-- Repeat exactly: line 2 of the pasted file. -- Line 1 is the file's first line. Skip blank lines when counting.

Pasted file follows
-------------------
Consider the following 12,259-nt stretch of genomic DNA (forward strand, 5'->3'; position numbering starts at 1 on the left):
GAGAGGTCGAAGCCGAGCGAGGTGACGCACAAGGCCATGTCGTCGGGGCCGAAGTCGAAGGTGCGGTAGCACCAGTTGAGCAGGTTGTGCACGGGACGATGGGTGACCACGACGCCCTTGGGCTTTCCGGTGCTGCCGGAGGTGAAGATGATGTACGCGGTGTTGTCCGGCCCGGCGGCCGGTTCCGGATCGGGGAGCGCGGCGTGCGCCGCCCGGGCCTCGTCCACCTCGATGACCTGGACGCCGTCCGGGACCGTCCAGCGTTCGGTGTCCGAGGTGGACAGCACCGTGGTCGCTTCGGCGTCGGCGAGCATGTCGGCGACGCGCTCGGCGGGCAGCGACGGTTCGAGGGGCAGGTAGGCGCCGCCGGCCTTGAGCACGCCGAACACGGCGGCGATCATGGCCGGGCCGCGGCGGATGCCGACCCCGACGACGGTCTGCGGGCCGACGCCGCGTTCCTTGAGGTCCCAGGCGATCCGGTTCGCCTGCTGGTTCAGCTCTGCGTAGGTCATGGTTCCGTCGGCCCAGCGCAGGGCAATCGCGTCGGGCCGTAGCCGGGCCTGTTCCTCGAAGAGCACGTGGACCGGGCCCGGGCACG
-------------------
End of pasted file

GAGAGGTCGAAGCCGAGCGAGGTGACGCACAAGGCCATGTCGTCGGGGCCGAAGTCGAAGGTGCGGTAGCACCAGTTGAGCAGGTTGTGCACGGGACGATGGGTGACCACGACGCCCTTGGGCTTTCCGGTGCTGCCGGAGGTGAAGATGATGTACGCGGTGTTGTCCGGCCCGGCGGCCGGTTCCGGATCGGGGAGCGCGGCGTGCGCCGCCCGGGCCTCGTCCACCTCGATGACCTGGACGCCGTCCGGGACCGTCCAGCGTTCGGTGTCCGAGGTGGACAGCACCGTGGTCGCTTCGGCGTCGGCGAGCATGTCGGCGACGCGCTCGGCGGGCAGCGACGGTTCGAGGGGCAGGTAGGCGCCGCCGGCCTTGAGCACGCCGAACACGGCGGCGATCATGGCCGGGCCGCGGCGGATGCCGACCCCGACGACGGTCTGCGGGCCGACGCCGCGTTCCTTGAGGTCCCAGGCGATCCGGTTCGCCTGCTGGTTCAGCTCTGCGTAGGTCATGGTTCCGTCGGCCCAGCGCAGGGCAATCGCGTCGGGCCGTAGCCGGGCCTGTTCCTCGAAGAGCACGTGGACCGGGCCCGGGCACG